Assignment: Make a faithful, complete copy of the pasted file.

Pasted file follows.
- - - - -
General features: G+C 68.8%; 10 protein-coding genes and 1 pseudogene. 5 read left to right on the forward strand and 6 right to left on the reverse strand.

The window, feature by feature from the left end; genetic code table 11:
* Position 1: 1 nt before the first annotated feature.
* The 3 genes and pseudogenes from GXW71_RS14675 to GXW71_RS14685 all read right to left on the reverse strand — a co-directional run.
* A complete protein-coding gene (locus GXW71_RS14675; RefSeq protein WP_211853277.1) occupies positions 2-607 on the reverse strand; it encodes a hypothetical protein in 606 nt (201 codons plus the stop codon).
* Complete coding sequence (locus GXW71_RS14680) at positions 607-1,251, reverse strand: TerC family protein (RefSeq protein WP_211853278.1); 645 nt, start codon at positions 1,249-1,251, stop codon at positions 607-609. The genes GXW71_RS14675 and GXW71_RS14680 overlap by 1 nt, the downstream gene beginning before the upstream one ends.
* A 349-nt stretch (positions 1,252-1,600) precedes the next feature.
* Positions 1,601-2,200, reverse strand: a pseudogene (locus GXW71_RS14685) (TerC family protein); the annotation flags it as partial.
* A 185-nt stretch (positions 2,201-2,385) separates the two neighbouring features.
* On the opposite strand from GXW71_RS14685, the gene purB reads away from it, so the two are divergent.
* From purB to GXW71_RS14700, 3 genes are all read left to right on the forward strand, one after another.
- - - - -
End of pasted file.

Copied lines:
General features: G+C 68.8%; 10 protein-coding genes and 1 pseudogene. 5 read left to right on the forward strand and 6 right to left on the reverse strand.

The window, feature by feature from the left end; genetic code table 11:
* Position 1: 1 nt before the first annotated feature.
* The 3 genes and pseudogenes from GXW71_RS14675 to GXW71_RS14685 all read right to left on the reverse strand — a co-directional run.
* A complete protein-coding gene (locus GXW71_RS14675; RefSeq protein WP_211853277.1) occupies positions 2-607 on the reverse strand; it encodes a hypothetical protein in 606 nt (201 codons plus the stop codon).
* Complete coding sequence (locus GXW71_RS14680) at positions 607-1,251, reverse strand: TerC family protein (RefSeq protein WP_211853278.1); 645 nt, start codon at positions 1,249-1,251, stop codon at positions 607-609. The genes GXW71_RS14675 and GXW71_RS14680 overlap by 1 nt, the downstream gene beginning before the upstream one ends.
* A 349-nt stretch (positions 1,252-1,600) precedes the next feature.
* Positions 1,601-2,200, reverse strand: a pseudogene (locus GXW71_RS14685) (TerC family protein); the annotation flags it as partial.
* A 185-nt stretch (positions 2,201-2,385) separates the two neighbouring features.
* On the opposite strand from GXW71_RS14685, the gene purB reads away from it, so the two are divergent.
* From purB to GXW71_RS14700, 3 genes are all read left to right on the forward strand, one after another.